Pfizer’s next wave should cause ripples of concern
It would surely be premature to suggest that Pfizer is turning its back on risk, but its move to buy NextWave Pharmaceuticals should raise eyebrows. And not in a good way.
It is strange that the world’s biggest pharmaceutical firm is taking a foray into ADHD – a niche, extensively genericised market – especially given the $225m price tag. Coming as it does after several acquisitions of specialty pharma businesses and the dipping of a toe into rare diseases it must raise the question as to whether bubble mania has effectively priced biotech assets out of the market.
The trigger for Pfizer’s $225m move was clearly the recent approval of NextWave’s Quillivant XR, a methylphenidate formulation that the companies say is the first once-daily liquid ADHD treatment in the US. This is to be launched in January, shortly after the takeover closes, and a further $425m is payable by Pfizer should sales targets be hit.
UBS analysts said they were surprised by the “speciality pharma-like acquisition ... not to mention that the deal is on the expensive side”. They said the focus remained on tofacitinib’s November 21 PDUFA data and Pfizer's animal health divestment.
Effervescent vitamin supplements
No doubt this should be the focus, and investors would be right to ask just what Pfizer is playing at. In January it bought Alacer, a private maker of effervescent, powdered mix vitamin supplements, and its last significant M&A move was the $3.6bn purchase of King Pharmaceuticals – an analgesia specialist.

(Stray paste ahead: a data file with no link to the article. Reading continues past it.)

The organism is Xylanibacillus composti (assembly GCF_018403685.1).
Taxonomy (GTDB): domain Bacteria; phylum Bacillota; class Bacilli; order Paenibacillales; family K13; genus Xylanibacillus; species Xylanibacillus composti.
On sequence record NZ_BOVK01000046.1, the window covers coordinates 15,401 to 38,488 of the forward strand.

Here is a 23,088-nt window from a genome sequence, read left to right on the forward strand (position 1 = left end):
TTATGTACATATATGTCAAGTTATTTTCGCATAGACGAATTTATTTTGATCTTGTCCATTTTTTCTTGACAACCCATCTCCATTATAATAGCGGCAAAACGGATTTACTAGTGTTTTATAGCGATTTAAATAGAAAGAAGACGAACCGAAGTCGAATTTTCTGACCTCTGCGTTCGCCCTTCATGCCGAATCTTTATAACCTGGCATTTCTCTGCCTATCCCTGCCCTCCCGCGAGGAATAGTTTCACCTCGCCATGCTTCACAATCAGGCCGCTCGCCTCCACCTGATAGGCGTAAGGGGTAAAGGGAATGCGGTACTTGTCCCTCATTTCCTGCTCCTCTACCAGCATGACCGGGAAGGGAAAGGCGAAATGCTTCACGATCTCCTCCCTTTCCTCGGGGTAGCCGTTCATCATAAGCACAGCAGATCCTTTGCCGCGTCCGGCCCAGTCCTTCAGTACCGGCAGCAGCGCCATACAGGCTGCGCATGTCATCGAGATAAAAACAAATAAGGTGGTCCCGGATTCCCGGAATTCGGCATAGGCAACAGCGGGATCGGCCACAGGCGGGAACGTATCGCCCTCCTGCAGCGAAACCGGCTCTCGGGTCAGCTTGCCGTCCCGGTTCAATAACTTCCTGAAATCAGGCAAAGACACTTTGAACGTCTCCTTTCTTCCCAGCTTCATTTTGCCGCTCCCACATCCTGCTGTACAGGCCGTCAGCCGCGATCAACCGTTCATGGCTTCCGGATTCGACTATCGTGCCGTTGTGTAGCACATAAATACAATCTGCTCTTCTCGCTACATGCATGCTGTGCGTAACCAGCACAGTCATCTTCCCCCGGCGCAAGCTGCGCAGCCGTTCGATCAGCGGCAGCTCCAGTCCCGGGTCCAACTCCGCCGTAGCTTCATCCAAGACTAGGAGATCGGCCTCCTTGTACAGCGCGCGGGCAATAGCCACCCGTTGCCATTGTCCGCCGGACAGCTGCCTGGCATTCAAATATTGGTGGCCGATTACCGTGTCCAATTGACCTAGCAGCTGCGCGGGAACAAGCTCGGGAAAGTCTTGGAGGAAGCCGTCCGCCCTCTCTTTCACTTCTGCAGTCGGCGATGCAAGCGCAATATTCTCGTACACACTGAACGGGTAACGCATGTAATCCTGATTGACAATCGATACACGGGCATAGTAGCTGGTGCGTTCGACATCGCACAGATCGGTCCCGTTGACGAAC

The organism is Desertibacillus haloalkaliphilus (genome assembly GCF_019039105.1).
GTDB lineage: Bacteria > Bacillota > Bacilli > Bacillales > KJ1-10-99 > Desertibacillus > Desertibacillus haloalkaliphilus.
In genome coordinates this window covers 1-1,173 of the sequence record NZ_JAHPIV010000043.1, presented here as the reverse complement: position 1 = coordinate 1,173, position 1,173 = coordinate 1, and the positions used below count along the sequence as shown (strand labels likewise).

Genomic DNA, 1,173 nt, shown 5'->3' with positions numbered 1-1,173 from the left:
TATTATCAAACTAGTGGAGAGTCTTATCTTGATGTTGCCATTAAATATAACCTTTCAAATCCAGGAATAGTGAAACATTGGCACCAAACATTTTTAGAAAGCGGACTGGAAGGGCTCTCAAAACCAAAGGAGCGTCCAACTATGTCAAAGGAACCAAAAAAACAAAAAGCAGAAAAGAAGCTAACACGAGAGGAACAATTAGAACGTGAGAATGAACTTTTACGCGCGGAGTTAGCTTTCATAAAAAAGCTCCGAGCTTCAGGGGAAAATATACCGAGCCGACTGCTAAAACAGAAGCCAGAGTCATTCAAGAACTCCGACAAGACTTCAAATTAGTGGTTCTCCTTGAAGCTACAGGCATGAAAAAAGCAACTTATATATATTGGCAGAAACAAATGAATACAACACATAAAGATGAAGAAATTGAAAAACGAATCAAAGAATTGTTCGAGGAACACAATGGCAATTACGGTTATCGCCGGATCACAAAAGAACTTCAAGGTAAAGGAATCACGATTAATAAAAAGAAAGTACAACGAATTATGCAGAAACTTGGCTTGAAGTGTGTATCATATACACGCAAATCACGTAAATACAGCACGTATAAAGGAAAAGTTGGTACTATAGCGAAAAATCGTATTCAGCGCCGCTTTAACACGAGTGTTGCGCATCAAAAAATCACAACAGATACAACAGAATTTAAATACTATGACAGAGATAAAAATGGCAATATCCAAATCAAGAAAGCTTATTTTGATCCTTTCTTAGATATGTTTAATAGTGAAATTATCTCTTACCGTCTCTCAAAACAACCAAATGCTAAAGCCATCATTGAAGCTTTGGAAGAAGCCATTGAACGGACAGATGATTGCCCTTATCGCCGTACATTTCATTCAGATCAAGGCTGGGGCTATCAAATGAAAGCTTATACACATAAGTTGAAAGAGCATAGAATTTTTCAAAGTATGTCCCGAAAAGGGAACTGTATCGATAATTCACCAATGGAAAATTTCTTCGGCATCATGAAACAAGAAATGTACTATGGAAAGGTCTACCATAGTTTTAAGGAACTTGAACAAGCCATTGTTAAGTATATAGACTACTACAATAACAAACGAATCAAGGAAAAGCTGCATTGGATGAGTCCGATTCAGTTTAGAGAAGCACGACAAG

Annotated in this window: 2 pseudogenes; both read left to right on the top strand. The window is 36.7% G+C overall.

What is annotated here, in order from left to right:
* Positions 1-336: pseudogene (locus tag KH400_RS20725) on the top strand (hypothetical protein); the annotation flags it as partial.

There seems to be a pattern here, dating back at least three years to Pfizer’s Gaucher’s disease deal with Protalix BioTherapeutics. Until then rare diseases had been the domain of small and mid-size speciality players, like the UK’s Shire.
Shire also dominates the ADHD field, and could now find itself assaulted by Pfizer on two fronts. But why Pfizer should now be trying to shake up niche markets by launching price wars is a mystery.
Of course, from big pharma’s point of view it might just be that there are no quality assets left to buy in the traditional, high-risk drug development space – or at least not at the right price. Expect this to change once the biotech bubble bursts.
To contact the writer of this story email Jacob Plieth in London at email@example.com